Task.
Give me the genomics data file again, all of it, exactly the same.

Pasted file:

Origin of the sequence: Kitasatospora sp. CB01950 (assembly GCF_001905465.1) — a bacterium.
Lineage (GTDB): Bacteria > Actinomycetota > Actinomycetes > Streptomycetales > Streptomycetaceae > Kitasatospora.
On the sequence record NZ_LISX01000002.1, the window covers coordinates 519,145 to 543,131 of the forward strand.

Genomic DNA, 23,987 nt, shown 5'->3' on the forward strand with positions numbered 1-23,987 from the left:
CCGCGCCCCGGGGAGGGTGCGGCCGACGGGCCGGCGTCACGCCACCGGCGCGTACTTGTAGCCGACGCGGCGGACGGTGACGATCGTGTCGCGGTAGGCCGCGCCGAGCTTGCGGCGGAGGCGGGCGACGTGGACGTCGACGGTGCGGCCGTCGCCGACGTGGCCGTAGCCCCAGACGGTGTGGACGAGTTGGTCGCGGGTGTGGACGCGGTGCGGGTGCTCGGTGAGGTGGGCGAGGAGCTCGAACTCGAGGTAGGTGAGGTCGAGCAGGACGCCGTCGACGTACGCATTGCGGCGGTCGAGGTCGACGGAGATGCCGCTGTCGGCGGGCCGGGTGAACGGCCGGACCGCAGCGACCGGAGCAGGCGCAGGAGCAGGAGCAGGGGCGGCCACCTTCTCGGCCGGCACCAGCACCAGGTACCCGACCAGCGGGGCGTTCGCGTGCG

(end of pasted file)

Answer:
Origin of the sequence: Kitasatospora sp. CB01950 (assembly GCF_001905465.1) — a bacterium.
Lineage (GTDB): Bacteria > Actinomycetota > Actinomycetes > Streptomycetales > Streptomycetaceae > Kitasatospora.
On the sequence record NZ_LISX01000002.1, the window covers coordinates 519,145 to 543,131 of the forward strand.

Genomic DNA, 23,987 nt, shown 5'->3' on the forward strand with positions numbered 1-23,987 from the left:
CCGCGCCCCGGGGAGGGTGCGGCCGACGGGCCGGCGTCACGCCACCGGCGCGTACTTGTAGCCGACGCGGCGGACGGTGACGATCGTGTCGCGGTAGGCCGCGCCGAGCTTGCGGCGGAGGCGGGCGACGTGGACGTCGACGGTGCGGCCGTCGCCGACGTGGCCGTAGCCCCAGACGGTGTGGACGAGTTGGTCGCGGGTGTGGACGCGGTGCGGGTGCTCGGTGAGGTGGGCGAGGAGCTCGAACTCGAGGTAGGTGAGGTCGAGCAGGACGCCGTCGACGTACGCATTGCGGCGGTCGAGGTCGACGGAGATGCCGCTGTCGGCGGGCCGGGTGAACGGCCGGACCGCAGCGACCGGAGCAGGCGCAGGAGCAGGAGCAGGGGCGGCCACCTTCTCGGCCGGCACCAGCACCAGGTACCCGACCAGCGGGGCGTTCGCGTGCG